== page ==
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A Dickcissel

Dickcissel

Dickcissels gather in large flocks for fall and spring migration, up to thousands of birds. On their winter range, flocks may be as large as millions of birds, and these flocks can inflict substantial damage on agricultural crops in South America.

Anthus spragueii

 Identification

Dickcissels are a compact, sparrow-shaped bird, about 5.5-6 in/14-16 cm long. Males resemble small meadowlarks with a bright yellow chest and a black “V” throat patch. They also have a grayish head with yellow on the face, a white chin, reddish-brown shoulders, and a brown and streaky gray back. Females look similar with less bold coloring and no black “V”.

Observation Tips

In the spring and summer, look for dickcissels in prairie grasslands, overgrown pastures, and croplands in the central and eastern Great Plains. Males perch on shrubs and fences to sing and attract females. Listen for their namesake song: a buzzy “dick dick dick see see see.” Most dickcissels spend winter in the seasonally flooded grasslands and savannas of central Venezuela, but they may also winter in southern Mexico and Central America.

Interesting Fact

Dickcissels gather in large flocks for fall and spring migration, up to thousands of birds. On their winter range, flocks may be as large as millions of birds, and these flocks can inflict substantial damage on agricultural crops in South America.

Ideal Habitat

Dickcissels breed in open grasslands with dense, moderate-to-tall vegetation (>10 in/25 cm), abundant forbs, and moderately deep litter. These conditions can be found in native and restored prairies, pastures, hayfields, fallow agricultural fields, and no-till crop fields. An abundance of forbs (>50% cover), such as alfalfa and leadplant, is an important feature in breeding habitat as it provides song perches, nesting cover, and insects to eat. Dickcissels usually nest above the ground (<6.5 ft/2 m) in dense cover of grasses, forbs, or low shrubs, and less frequently place nests on the ground in dense vegetation. Although dickcissels will use fragmented grasslands, nest success and adult survival may be higher in areas with larger, contiguous grassland patches.

Dickcissel range map. Breeding range is much of central, midwestern, and southern US. Migration range is Gulf Coast US, parts of eastern US, Mexico, and Central America. Winter range is coastal Mexico through South America.

Range map provided by BirdLife International

Management Activities that Benefit Species – Best Management Practices (BMPs)

Dickcissels breed in open grasslands, so management practices that prevent woody encroachment, like mowing and burning, can be beneficial if conducted outside the nesting period. Because these activities also reduce vegetation density and remove litter, it may be beneficial to have nearby areas that are not burned or mowed for dickcissels. Periodic burning (every 3-5 years) should promote grass growth and allow sufficient accumulation of litter.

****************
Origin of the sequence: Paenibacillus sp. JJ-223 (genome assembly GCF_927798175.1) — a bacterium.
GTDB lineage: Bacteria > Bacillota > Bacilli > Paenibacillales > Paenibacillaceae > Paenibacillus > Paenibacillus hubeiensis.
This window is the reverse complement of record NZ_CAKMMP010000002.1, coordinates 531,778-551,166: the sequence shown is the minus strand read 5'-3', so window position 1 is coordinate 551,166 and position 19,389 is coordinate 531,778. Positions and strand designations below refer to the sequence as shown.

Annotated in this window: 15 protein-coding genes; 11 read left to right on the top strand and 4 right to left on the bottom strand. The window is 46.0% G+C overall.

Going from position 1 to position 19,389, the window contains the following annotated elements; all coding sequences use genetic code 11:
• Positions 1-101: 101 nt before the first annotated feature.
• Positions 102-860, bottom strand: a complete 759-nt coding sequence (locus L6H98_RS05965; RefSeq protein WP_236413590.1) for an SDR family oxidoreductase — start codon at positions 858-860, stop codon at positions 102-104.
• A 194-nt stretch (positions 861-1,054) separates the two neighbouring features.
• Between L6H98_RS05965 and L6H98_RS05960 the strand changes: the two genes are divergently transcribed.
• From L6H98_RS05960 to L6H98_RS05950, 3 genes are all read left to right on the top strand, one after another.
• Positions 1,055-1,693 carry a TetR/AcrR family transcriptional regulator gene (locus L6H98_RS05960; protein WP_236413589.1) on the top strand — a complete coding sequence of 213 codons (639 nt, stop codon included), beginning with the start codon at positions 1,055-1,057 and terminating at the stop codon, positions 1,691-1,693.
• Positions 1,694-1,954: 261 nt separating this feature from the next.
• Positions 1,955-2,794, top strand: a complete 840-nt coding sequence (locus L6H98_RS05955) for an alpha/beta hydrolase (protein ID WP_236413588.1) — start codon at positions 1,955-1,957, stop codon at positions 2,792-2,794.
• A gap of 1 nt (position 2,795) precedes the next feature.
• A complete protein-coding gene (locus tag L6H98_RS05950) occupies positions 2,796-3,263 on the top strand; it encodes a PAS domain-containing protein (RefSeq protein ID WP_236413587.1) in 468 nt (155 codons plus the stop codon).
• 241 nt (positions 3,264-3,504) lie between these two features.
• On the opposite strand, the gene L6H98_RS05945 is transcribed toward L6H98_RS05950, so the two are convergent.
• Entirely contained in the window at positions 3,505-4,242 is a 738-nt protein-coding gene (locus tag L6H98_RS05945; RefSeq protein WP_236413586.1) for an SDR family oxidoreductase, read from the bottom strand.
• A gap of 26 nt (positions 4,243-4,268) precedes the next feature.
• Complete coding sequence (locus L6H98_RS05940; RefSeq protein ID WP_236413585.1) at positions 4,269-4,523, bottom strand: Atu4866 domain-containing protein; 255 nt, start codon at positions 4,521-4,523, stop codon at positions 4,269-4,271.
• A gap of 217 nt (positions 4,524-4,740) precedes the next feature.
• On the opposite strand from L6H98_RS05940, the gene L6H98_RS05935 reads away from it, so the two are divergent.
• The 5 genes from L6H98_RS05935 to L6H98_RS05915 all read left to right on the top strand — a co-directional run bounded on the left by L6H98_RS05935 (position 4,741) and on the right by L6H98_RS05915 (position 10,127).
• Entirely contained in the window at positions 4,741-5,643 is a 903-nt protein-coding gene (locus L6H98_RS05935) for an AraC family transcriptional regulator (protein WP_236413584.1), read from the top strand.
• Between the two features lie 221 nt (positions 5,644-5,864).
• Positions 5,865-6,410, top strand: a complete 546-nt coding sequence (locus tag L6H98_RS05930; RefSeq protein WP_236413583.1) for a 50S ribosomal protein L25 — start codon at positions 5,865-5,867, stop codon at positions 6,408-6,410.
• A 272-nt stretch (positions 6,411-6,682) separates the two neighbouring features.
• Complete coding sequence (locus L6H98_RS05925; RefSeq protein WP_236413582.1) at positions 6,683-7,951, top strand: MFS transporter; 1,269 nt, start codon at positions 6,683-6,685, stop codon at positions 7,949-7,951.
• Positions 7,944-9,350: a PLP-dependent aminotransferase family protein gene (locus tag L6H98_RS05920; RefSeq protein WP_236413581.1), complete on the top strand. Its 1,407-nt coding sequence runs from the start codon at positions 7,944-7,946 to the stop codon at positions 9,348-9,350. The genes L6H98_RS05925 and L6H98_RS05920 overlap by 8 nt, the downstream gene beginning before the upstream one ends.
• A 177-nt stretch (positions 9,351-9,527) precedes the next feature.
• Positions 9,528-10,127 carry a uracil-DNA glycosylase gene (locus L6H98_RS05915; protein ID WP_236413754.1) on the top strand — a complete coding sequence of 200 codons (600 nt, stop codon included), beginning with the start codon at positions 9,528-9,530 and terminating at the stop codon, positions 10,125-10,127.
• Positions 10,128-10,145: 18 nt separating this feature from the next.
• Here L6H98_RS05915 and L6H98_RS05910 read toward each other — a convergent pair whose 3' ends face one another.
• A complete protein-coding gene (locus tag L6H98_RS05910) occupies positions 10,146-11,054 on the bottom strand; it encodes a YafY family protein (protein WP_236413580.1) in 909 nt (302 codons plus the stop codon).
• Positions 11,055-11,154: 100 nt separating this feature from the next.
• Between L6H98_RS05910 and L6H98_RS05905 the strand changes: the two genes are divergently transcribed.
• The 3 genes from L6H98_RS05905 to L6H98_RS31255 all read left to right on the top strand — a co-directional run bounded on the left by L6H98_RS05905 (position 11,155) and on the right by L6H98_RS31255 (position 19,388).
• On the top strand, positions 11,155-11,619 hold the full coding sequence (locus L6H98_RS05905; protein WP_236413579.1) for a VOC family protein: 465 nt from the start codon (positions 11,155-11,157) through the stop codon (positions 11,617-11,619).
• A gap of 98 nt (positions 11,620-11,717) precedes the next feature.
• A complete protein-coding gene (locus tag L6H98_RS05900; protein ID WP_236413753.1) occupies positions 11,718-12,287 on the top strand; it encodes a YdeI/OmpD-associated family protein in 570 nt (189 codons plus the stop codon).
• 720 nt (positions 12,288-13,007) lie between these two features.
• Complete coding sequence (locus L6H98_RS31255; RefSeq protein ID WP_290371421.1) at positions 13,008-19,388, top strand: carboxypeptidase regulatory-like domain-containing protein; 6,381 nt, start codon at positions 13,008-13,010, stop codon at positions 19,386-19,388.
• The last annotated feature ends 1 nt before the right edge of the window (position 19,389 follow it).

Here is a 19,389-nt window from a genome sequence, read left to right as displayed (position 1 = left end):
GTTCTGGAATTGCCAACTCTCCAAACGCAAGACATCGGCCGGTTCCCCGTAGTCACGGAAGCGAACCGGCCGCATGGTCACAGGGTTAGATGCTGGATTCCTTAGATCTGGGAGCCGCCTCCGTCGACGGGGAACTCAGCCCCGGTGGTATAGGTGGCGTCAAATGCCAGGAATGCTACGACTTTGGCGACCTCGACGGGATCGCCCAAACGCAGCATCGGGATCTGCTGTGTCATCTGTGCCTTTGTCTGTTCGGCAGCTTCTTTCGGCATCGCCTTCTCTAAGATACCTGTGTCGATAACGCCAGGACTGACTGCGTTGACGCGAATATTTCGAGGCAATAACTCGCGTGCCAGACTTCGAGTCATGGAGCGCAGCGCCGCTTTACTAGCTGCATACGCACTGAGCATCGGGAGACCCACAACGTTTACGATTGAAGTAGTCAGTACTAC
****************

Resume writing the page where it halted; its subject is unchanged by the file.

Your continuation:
Rotational grazing that rests some pastures during nesting can provide dense vegetation needed for nesting dickcissels. Restoring agricultural fields to native grassland (e.g., the Conservation Reserve Program) will benefit dickcissels, and moderately grazing these restored fields should maintain or increase forb abundance. In agricultural areas, untilled or reduced tillage fields will be more beneficial to dickcissels than traditional tilling practices.

Management Activities to Avoid

Avoid heavy grazing that reduces grass cover and height during nesting season. Avoid disturbing habitat (e.g., hay-mowing) during the breeding season (late April to August). Avoid mowing later than mid-September, so vegetation has time to regrow before the following spring. Avoid pesticide exposure which could be harmful to adults and nestlings, and reduce insect food sources.

Other Species that Benefit from Similar Habitat Management

Other open grassland species that may benefit from habitat management for dickcissels include grasshopper sparrows, eastern meadowlarks, and bobolinks.

Download

Download the Dickcissel factsheet

Descarga la ficha de arrocero americano

Other Resources

BirdLife International and Handbook of the Birds of the World. 2019. Bird species distribution maps of the world.  Version 2019.1. Sprague’s pipit.

The Cornell Lab of Ornithology. Birds of the World (Sprague’s pipit).

The Cornell Lab of Ornithology. All About Birds (Sprague’s pipit).

NatureServe. 2019. NatureServe Explorer: An online encyclopedia of life [web application]. Version 7.1.  NatureServe, Arlington, Virginia. Sprague’s pipit.

Dechant, J. A., M. L. Sondreal, D. H. Johnson, L. D. Igl, C. M. Goldade, P. A. Rabie, and B. R. Euliss. 1999 (revised 2002). Effects of management practices on grassland birds: Sprague’s pipit. Northern Prairie Wildlife Research Center, Jamestown, ND. 33 pages.

 

Photo credit: Kolitha de Silva/Flickr

 

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